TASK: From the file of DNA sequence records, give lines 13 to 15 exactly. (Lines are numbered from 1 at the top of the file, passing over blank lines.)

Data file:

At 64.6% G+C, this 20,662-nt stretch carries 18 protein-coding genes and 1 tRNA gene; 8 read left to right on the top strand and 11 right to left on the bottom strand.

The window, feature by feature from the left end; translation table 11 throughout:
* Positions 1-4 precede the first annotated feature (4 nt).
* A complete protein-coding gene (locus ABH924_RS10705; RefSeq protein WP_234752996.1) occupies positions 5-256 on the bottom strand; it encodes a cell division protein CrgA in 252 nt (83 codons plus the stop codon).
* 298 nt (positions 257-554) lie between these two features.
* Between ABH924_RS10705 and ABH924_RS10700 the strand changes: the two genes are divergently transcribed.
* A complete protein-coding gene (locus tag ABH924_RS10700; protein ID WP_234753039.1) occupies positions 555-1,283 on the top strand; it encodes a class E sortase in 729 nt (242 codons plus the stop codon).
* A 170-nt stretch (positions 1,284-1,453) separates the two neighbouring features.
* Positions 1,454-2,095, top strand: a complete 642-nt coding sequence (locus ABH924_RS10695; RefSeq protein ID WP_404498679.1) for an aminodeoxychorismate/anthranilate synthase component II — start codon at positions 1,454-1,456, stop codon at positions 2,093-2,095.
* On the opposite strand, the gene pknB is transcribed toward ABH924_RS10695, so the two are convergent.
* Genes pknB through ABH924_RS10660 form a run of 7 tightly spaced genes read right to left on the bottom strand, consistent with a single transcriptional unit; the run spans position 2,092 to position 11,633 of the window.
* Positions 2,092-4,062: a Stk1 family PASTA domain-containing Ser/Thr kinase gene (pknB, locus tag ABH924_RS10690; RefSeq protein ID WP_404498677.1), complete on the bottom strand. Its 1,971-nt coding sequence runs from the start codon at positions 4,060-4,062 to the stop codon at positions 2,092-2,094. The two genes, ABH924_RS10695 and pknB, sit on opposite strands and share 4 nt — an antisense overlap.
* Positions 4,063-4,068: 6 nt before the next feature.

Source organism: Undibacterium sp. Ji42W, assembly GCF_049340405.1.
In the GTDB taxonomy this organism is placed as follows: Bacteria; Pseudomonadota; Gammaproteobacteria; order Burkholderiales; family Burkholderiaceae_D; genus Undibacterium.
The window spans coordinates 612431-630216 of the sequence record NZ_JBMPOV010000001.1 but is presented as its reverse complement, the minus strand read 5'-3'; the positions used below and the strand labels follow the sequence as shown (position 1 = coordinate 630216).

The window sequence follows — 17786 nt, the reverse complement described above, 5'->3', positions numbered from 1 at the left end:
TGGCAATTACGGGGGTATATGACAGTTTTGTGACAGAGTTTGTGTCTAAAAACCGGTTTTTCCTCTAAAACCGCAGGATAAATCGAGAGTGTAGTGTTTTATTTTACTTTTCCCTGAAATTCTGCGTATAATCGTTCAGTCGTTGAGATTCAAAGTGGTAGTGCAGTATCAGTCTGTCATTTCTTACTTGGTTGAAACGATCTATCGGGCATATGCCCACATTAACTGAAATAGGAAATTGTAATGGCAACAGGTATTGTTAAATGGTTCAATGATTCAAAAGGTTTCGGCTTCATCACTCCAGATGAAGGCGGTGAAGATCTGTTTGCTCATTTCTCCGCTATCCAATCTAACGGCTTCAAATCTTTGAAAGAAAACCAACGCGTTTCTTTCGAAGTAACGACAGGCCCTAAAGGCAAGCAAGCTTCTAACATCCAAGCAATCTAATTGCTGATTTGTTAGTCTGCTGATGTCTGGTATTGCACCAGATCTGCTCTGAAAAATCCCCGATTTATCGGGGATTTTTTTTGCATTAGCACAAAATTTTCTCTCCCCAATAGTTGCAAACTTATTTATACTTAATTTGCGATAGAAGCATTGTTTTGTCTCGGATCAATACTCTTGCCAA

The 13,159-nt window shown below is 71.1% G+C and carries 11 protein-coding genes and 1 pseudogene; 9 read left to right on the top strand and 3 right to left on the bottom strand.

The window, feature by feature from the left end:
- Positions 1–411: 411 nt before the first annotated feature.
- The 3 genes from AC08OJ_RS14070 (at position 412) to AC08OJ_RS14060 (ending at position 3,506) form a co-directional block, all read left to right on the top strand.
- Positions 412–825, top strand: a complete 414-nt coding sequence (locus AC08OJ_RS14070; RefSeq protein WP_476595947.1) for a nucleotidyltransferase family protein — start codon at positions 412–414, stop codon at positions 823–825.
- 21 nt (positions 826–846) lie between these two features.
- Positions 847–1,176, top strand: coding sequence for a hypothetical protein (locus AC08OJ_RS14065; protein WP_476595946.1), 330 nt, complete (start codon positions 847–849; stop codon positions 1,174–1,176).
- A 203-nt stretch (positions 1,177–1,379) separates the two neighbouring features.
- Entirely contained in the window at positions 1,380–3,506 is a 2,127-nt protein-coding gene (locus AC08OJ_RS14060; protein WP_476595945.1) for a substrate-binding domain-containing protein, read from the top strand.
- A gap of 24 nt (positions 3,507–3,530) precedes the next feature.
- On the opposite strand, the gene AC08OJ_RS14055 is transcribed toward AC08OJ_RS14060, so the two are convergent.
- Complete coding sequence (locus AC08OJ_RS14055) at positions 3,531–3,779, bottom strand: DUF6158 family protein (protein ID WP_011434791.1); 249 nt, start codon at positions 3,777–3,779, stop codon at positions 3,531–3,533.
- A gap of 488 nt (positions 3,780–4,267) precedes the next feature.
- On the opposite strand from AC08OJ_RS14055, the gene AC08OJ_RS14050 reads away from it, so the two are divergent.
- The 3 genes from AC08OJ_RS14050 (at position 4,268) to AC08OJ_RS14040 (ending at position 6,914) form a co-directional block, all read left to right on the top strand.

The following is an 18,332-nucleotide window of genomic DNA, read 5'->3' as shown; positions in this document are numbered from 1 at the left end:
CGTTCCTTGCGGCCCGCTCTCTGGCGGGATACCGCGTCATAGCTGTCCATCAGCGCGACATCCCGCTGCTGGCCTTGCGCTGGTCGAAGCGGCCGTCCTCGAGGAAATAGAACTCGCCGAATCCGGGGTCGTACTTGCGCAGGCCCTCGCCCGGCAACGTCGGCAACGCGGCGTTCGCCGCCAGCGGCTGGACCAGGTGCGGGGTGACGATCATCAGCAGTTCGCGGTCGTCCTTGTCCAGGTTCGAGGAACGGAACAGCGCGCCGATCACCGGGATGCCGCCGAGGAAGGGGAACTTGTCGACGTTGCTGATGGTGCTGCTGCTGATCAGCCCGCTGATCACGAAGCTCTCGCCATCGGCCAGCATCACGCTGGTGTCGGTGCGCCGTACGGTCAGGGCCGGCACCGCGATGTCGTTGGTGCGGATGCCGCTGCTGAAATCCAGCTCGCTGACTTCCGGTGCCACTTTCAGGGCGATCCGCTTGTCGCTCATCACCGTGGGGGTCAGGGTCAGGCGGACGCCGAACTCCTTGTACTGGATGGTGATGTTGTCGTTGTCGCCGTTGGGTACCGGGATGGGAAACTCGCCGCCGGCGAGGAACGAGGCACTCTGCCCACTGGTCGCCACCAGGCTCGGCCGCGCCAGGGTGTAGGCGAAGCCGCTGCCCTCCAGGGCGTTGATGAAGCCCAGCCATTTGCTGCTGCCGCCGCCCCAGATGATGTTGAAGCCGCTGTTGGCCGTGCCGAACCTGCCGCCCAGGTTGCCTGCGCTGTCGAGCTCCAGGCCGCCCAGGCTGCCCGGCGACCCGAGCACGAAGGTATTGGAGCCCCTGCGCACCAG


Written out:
* Positions 4,063-4,068: 6 nt before the next feature.

Source organism: Undibacterium sp. Ji42W, assembly GCF_049340405.1.
In the GTDB taxonomy this organism is placed as follows: Bacteria; Pseudomonadota; Gammaproteobacteria; order Burkholderiales; family Burkholderiaceae_D; genus Undibacterium.